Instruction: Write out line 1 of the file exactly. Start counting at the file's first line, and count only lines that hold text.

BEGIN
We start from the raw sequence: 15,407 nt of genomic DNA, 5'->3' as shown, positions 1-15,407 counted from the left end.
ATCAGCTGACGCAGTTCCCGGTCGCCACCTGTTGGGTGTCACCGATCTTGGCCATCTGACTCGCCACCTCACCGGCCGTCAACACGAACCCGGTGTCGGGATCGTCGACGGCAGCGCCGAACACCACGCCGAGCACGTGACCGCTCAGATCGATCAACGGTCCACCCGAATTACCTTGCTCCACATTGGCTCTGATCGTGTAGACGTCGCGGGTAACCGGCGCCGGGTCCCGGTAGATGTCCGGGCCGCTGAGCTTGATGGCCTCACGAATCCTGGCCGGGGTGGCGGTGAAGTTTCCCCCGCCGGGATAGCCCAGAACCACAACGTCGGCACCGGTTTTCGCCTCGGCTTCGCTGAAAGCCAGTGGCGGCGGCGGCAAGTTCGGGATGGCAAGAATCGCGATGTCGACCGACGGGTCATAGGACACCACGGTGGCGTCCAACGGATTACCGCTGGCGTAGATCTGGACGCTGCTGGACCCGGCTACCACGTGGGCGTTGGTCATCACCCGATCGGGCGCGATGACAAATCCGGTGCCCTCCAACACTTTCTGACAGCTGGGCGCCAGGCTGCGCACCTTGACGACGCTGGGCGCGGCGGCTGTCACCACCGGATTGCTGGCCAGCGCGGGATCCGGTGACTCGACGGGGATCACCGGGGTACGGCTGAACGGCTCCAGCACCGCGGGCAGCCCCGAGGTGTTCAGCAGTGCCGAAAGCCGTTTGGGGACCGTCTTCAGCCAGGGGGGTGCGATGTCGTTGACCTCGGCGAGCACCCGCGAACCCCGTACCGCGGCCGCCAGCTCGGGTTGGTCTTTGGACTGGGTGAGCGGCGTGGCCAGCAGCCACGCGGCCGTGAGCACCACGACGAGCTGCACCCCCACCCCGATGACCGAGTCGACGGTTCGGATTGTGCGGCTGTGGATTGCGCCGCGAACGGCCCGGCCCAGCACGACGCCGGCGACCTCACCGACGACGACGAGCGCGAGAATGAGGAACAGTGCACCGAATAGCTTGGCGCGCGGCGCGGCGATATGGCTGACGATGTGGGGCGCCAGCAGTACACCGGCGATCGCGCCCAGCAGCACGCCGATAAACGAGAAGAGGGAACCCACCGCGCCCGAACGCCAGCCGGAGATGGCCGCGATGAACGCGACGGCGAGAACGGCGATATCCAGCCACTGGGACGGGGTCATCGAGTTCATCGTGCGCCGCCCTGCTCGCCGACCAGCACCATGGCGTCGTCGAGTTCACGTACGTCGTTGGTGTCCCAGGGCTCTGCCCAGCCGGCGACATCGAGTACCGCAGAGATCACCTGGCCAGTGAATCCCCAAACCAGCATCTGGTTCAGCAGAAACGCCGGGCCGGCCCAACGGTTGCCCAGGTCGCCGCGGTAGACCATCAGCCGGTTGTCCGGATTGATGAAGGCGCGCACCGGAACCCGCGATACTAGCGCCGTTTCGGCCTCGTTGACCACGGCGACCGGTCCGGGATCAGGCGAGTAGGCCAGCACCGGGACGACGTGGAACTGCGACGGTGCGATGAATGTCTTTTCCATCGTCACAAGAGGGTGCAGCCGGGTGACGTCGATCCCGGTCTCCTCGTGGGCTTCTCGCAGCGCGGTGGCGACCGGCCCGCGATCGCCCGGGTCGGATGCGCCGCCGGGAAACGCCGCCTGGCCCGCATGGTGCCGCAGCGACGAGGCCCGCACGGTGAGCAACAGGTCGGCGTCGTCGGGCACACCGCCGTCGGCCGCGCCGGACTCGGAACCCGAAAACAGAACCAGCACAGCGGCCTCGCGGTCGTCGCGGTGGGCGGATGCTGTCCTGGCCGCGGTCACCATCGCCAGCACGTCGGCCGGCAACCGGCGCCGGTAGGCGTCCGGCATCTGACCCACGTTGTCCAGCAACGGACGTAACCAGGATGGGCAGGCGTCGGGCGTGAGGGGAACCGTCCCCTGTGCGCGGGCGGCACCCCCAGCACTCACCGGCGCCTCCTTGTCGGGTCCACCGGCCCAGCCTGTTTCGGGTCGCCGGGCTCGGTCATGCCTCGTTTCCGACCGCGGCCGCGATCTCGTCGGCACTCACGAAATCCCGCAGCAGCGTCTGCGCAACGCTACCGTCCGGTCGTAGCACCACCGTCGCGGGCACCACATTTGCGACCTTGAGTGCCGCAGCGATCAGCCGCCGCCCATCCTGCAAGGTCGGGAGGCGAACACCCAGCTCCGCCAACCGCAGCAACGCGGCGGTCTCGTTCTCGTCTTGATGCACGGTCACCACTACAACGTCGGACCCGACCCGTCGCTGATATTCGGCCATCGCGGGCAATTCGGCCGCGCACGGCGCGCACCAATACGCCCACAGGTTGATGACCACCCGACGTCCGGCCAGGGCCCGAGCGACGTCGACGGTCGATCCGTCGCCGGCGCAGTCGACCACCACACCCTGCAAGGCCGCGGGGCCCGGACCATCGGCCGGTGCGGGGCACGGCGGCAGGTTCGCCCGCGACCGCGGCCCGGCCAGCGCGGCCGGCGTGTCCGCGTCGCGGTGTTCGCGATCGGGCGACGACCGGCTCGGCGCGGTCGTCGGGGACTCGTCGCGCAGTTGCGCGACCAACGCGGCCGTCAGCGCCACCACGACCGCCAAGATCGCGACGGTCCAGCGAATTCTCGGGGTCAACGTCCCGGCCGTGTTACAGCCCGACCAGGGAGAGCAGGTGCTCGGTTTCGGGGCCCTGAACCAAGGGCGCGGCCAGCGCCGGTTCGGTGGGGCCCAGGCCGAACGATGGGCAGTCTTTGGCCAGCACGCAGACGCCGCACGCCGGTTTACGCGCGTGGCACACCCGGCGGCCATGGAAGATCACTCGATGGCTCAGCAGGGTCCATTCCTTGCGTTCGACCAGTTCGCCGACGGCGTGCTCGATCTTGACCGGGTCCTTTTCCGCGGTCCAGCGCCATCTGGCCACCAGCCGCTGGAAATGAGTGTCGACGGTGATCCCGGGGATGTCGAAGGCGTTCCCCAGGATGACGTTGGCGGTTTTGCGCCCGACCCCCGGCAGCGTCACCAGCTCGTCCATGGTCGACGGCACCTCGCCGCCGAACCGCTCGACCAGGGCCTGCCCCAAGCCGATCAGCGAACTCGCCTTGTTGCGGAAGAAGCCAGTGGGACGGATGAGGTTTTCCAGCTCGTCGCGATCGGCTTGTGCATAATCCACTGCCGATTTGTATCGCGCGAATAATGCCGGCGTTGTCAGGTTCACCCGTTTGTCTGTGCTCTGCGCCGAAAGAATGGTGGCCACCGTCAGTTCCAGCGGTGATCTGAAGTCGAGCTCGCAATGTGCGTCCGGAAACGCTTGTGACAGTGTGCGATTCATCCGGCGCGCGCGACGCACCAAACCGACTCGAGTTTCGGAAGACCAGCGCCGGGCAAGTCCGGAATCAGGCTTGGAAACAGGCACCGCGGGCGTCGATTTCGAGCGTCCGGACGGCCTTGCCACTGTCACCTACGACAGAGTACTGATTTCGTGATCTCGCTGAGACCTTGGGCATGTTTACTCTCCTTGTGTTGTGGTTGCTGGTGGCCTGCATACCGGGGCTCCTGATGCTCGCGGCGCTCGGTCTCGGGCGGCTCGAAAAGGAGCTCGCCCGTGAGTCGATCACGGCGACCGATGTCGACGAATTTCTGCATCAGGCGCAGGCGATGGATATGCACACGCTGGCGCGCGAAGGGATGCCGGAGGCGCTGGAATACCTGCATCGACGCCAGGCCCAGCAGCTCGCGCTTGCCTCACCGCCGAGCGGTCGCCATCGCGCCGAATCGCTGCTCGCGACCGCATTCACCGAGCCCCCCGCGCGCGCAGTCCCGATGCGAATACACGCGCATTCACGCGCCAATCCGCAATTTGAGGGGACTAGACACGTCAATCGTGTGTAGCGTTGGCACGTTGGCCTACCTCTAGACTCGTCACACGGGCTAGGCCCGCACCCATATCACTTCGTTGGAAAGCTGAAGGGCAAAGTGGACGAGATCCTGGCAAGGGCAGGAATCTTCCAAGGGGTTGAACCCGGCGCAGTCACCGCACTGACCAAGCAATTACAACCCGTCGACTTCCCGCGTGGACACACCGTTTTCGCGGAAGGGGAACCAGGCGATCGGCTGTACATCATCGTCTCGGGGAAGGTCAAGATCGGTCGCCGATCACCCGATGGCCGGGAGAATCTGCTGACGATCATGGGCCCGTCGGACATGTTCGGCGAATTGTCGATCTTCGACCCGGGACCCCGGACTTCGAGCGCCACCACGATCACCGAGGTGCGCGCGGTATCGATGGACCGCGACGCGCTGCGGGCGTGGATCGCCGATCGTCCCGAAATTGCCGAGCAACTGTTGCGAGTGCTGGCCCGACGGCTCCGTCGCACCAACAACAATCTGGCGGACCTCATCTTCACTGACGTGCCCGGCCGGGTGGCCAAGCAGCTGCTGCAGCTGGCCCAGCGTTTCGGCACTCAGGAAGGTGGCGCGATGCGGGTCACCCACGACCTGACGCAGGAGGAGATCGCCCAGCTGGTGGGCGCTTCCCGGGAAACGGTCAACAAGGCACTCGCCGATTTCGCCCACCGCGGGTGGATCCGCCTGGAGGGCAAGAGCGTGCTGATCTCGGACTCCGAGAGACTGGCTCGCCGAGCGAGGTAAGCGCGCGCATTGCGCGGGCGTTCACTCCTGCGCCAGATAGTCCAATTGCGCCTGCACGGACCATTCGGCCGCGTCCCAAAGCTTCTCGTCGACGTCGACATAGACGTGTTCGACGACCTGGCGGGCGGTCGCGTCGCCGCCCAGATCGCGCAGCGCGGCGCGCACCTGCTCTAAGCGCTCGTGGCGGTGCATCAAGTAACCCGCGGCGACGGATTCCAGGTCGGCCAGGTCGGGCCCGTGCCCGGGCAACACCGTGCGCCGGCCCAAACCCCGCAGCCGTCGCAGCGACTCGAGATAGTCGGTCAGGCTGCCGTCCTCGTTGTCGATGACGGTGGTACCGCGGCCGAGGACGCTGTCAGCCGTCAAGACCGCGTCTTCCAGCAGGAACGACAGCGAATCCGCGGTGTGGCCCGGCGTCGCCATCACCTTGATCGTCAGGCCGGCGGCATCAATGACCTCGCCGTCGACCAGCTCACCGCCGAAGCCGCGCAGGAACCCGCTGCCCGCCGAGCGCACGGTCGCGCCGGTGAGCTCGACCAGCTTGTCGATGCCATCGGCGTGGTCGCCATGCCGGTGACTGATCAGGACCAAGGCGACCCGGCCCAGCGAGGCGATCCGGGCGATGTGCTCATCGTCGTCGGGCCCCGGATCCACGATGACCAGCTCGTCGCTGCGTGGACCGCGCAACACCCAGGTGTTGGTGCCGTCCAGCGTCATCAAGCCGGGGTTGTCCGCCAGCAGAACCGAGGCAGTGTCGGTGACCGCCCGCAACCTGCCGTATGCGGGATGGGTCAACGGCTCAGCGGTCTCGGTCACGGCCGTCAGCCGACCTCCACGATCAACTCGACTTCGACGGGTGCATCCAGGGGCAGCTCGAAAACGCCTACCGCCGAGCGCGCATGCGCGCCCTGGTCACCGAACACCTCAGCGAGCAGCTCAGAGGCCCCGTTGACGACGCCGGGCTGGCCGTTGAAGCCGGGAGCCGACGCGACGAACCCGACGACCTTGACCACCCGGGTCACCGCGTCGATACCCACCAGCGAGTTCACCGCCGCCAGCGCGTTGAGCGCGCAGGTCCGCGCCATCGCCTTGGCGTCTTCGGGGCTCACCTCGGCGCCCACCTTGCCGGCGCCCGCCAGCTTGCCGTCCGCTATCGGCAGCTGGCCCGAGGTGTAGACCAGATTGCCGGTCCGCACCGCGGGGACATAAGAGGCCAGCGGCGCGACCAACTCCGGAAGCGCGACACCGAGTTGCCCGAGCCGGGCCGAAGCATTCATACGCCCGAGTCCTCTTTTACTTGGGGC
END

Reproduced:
We start from the raw sequence: 15,407 nt of genomic DNA, 5'->3' as shown, positions 1-15,407 counted from the left end.